Showing Up: LRN Launches New Anti-Racism Course

August 24, 2020 Jen Farthing

When I think about this summer and producing our eLearning course, Antiracism: Taking Action, I see our development team’s faces in Zoom format – passionate, eager, and a little bit daunted by the challenge before us as we set our intentions. But, we had an obligation and an opportunity to speak and educate from a legitimate platform. Given such affordances, what would we say when there was so much to speak to?   


 

I asked a few colleagues what stood out to them about this course and the development process as we look back this week as we send our work product out into the world.  

 

“It was a challenge at first because we were all so emotionally investing in creating something that would really help in the journey to create real and lasting change in the workplace and society” Michael del Polito LRN’s Creative Director recalled.  

 

Dana Vazquez, LRN’s ethics and conduct solutions coordinator, added “This was an important opportunity for LRN to leverage its power and influence—this course afforded us a platform to take a strong stance on being antiracist, while also educating our community.” 

 

We had many intimate discussions as we also set about educating ourselves – some of the team took antiracism courses, others shared research and scholarship, while still others immersed themselves in the wider discourse on social media. We listened. And when one colleague suggested that if LRN wanted to take action a good place to start was to offer June 19 as a holiday – a time to reflect, get educated, and be with family and friends if we could safely do that—We did it. 

 

For our partners and their learners, we set out to create provocative, original content based on scenarios that are relatable, but very clear in our deliberate, antiracism stance. We had to explain things routinely misunderstood, like systemic racism and microaggressions, to a world of learners, each with their own experiences that formed the ways they walk in the world.  

 

We wanted to be authentic, progressive, and respectful while recognizing our privilege. That Zoom screen? It has a lot of white faces, including mine, and I would like to acknowledge not only that whiteness but the privilege it afforded simply to be in the creative careers where we are situated. Of thirteen, just three are not white.  

 

We had to be sure we walked our talk, too. I knew our work would be best supported with authenticity and care, and we wanted to get this support in an inclusive and collaborative way that wasn’t asking too much and all at once. We embraced our new diversity, equity, and inclusion expert and LRN’s own Jakiera White, a new media producer and a driving force behind the Juneteenth holiday, became our voiceover talent.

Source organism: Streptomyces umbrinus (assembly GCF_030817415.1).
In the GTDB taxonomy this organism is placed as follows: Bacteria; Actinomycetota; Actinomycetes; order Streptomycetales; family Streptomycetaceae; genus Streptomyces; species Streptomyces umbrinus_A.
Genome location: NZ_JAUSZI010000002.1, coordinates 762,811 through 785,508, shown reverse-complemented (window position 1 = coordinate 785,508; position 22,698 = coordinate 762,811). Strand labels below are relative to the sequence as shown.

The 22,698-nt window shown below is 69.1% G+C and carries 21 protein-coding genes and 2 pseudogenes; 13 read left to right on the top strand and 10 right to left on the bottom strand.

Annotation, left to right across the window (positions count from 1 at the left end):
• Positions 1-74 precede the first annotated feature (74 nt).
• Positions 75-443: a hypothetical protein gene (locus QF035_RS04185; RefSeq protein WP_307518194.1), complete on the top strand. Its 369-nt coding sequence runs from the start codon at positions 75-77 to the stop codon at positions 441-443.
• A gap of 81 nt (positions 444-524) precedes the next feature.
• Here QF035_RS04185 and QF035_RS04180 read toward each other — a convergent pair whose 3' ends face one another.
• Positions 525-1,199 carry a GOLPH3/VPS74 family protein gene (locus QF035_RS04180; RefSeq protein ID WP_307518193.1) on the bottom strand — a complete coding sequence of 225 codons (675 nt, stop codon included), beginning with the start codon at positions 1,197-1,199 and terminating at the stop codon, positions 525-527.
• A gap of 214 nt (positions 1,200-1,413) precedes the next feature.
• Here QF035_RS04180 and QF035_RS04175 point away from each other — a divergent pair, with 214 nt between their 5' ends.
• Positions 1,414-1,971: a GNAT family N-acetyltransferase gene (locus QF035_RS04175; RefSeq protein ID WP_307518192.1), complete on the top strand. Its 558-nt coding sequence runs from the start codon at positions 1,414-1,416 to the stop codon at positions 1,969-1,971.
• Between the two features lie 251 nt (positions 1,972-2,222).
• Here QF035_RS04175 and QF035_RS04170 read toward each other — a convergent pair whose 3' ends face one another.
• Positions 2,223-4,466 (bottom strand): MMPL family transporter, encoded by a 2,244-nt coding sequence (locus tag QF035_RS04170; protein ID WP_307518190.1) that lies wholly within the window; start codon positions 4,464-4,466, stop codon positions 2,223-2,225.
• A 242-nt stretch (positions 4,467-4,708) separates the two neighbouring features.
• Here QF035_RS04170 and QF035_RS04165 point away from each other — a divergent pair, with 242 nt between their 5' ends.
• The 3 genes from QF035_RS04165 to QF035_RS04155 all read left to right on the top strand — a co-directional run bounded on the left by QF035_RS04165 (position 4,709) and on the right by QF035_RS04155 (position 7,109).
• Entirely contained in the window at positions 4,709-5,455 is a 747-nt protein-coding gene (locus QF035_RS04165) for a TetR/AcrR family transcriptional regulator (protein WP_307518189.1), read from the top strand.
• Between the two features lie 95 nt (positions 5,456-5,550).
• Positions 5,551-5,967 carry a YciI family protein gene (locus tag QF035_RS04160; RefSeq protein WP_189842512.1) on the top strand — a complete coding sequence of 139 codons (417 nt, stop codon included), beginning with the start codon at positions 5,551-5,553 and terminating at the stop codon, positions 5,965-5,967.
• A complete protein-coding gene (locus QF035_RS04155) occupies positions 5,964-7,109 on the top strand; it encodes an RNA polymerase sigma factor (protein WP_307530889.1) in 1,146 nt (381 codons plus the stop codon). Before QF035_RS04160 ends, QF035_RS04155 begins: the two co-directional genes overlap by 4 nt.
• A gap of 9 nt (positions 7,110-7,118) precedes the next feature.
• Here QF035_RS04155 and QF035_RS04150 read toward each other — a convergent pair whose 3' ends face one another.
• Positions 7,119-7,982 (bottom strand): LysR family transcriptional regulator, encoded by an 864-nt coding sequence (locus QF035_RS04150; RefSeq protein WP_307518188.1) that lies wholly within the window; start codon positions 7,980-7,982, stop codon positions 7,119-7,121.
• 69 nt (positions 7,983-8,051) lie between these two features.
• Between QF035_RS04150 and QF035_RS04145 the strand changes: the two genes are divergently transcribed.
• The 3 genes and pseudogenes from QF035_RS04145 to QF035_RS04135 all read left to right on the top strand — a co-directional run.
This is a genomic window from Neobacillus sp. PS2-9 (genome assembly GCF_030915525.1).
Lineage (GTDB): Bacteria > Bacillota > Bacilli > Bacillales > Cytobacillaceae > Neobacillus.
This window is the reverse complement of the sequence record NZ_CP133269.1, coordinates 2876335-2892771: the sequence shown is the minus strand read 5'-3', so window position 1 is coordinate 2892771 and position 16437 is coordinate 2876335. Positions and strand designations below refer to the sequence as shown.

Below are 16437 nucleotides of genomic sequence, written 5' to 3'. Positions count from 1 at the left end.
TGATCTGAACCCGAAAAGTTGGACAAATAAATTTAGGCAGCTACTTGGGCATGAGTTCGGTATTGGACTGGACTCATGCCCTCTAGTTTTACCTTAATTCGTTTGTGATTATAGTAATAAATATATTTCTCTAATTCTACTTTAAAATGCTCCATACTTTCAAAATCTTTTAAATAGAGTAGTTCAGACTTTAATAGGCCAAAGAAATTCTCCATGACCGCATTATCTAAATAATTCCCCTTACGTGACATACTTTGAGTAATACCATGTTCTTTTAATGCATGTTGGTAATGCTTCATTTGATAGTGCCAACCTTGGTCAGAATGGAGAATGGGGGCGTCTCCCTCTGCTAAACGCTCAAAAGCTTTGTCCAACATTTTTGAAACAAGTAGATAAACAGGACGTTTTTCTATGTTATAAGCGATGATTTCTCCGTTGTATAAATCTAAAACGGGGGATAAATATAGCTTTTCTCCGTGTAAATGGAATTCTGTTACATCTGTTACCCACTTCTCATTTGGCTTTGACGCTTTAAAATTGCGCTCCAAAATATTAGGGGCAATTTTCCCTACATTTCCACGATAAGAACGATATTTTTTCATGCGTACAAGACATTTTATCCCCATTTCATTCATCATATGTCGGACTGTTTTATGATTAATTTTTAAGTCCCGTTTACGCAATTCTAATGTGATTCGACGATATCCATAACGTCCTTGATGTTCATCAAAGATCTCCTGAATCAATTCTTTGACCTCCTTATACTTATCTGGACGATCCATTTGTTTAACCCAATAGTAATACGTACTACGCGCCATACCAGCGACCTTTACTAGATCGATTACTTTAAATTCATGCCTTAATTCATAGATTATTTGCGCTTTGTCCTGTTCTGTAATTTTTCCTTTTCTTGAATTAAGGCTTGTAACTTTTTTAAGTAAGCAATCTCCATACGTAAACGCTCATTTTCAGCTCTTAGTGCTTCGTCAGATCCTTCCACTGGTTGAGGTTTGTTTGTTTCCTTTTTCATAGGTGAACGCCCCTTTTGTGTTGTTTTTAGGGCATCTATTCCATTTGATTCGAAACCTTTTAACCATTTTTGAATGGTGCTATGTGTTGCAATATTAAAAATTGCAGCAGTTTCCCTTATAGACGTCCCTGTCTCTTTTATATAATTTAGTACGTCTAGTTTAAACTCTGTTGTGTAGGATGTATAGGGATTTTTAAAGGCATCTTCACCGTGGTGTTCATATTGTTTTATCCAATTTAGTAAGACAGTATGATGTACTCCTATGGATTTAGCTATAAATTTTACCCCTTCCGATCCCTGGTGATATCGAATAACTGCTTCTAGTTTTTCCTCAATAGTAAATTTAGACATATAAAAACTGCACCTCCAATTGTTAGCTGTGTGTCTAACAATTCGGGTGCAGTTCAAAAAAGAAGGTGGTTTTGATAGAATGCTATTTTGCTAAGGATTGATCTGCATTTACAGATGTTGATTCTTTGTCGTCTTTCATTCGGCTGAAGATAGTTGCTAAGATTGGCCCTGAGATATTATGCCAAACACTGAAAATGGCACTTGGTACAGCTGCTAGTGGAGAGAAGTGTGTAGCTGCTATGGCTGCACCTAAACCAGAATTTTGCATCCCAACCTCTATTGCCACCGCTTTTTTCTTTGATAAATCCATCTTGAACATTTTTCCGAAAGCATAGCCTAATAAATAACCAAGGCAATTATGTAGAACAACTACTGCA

We considered different viewpoints including people from each generation in our multigenerational workforce. I listened more, and talked less as I shared our ideas, mood boards, scripts, and outlines with my other colleagues – the contract writers and editors that support me at this and every job these past 20-some years. That discourse we created where every word was parsed turned out to be a rather short course. This module on anti-racism is only the first of many of our revitalized plan for more diversity, equity, and inclusion content.  

 

So what makes LRN’s content so unique? I asked Kristen Motzer, LRN’s Director of Learning and instructional Design, to sum up our point-of-view, “The learning experience doesn’t shy away from a sensitive issue but prompts learners to confront and reflect on the impact of racism, both at work and in the world, and to consider their role as part of the solution, with tools to support the learner’s adoption of an antiracism mindset.” Knowing the instructive power of research, we want our learners to continue seeking better understanding, so we included a further reading tip sheet along with infographics on difficult conversations and being an ally.  

 

We hope that this short course acts as one step forward in every organization's Diversity, Equity and Inclusion curriculum. We think it's a terrific way to start the conversation. And we hope that the conversation doesn't simply start and stop there.  We are planning extensive updates to our Diversity, Equity, and Inclusion offering in the coming months and are eager to make it as impactful and powerful as possible. We invite you to tell us what it is that you think would be useful in helping to learn together and create companies that are rooted in the equal treatment of everyone. 

About the Author

Jen Farthing

Chief Learning Officer at LRN

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